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Hero who confronted stabber promised Australia visa

A Frenchman who tried to stop a deadly stabbing rampage at a Sydney mall has been promised an Australian visa.

Damien Guerot was labelled a hero after footage of him confronting knifeman Joel Cauchi with a bollard during Saturday’s attack went viral.

Joel Cauchi killed six people and injured 12 others before he was shot dead by a police officer.

The attack in Bondi, which police say seems to have targeted women, has horrified the nation.

Amid the outpouring of grief around the country this week, there has also been a push to secure Mr Geurot – whose visa reportedly expires in a month – the right to stay in the country.

Prime Minister Anthony Albanese has said he will make sure Mr Guerot – who has been dubbed by some as “Bollard Man” – has no issue renewing his visa.

“I say this to Damian… you are welcome to stay for as long as you like,” he said in a press conference on Tuesday.

“This is someone who we would welcome becoming an Australian citizen, although that would of course be a loss for France. We thank him for his extraordinary bravery.”

The scene of Mr Guerot in a white T-shirt confronting Cauchi on an escalator has been broadcast around the globe. The video shows him wielding a plastic pole to ward him off.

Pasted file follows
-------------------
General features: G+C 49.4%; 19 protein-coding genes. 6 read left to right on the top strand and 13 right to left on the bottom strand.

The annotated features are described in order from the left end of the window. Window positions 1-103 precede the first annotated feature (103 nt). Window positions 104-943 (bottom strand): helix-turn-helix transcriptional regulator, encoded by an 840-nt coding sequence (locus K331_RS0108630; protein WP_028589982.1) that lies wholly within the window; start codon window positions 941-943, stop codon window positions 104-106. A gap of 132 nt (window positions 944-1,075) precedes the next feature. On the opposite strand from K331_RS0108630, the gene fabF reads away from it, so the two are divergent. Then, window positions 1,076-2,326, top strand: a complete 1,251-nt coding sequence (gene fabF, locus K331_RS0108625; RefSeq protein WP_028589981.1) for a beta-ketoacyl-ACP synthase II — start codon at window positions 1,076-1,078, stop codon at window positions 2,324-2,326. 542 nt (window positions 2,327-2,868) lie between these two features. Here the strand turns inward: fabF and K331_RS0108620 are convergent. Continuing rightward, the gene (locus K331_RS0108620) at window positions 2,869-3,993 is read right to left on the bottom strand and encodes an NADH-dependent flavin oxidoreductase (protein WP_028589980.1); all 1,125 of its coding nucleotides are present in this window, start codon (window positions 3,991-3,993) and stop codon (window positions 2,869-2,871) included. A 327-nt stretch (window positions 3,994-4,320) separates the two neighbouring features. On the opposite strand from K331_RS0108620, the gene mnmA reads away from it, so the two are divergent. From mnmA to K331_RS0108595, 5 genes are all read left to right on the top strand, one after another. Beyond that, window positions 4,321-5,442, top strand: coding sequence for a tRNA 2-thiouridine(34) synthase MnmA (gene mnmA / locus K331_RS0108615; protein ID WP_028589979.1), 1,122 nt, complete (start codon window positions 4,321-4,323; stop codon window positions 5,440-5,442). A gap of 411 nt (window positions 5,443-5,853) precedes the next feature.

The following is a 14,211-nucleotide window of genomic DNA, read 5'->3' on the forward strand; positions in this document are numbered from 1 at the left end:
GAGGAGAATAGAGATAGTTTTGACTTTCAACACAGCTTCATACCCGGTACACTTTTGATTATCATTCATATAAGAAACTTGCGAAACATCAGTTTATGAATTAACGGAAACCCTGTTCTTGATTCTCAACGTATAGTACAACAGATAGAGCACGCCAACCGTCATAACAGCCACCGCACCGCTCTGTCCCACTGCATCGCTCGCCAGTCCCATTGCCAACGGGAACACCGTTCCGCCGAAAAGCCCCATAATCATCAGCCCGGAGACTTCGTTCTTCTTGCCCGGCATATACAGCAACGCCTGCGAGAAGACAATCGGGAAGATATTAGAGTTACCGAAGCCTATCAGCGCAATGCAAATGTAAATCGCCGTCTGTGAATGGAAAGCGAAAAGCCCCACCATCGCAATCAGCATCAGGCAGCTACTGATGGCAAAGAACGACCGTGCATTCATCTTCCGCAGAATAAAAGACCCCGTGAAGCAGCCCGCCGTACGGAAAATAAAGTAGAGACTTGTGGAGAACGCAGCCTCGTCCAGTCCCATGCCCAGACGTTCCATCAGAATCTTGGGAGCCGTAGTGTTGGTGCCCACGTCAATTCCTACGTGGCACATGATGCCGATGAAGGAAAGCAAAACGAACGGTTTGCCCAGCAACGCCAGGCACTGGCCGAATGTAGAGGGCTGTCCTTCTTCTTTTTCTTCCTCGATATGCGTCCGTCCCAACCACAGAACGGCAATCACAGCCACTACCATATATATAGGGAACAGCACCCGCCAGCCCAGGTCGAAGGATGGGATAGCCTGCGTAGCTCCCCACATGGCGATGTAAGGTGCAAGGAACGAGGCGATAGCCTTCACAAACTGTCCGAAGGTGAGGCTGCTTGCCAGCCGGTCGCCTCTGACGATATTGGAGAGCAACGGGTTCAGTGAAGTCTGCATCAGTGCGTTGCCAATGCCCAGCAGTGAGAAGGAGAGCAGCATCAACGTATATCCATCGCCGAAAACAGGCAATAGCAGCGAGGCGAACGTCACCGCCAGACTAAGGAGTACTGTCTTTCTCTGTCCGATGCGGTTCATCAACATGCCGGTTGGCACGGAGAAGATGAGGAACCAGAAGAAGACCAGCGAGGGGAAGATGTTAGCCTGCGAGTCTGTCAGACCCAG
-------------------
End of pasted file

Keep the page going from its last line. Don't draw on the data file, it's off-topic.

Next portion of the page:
Mr Guerot says he and a friend, Silas Despreaux, both construction workers, had just launched into action without thinking – acting on pure adrenalin.

“We just saw him coming… we were thinking, ‘We need to try to stop him’,” Mr Guerot said in an interview with Australian TV network Channel Seven on Sunday.

Cauchi then turned and fled back down the escalator, with the pair in hot pursuit.

“We tried to maybe throw the bollard to him but we couldn’t [get him],” Mr Guerot said.

Grabbing a chair, he sprinted after Cauchi on the next level down. At that point, a police officer was also on Cauchi’s tail, and the men directed Inspector Amy Scott to her target. As he lunged at her with the knife, she shot him dead.

Police are now investigating how and why Cauchi, who is from the state of Queensland, committed such violence.

He had lived itinerantly for several years and was first diagnosed with a mental illness at 17, Queensland Police have said.

New South Wales Police on Monday said it seems “obvious” that he targeted women, who make up five of the six people killed.

The attack – at one of the country’s biggest and most popular shopping centres – has shocked Australia, where mass killings are rare.

Flags across the nation have been lowered, the sails of the Opera house lit up in a tribute to the victims, and crowds of mourners have flocked to Bondi Junction to leaving flowers, teddy bears and cards.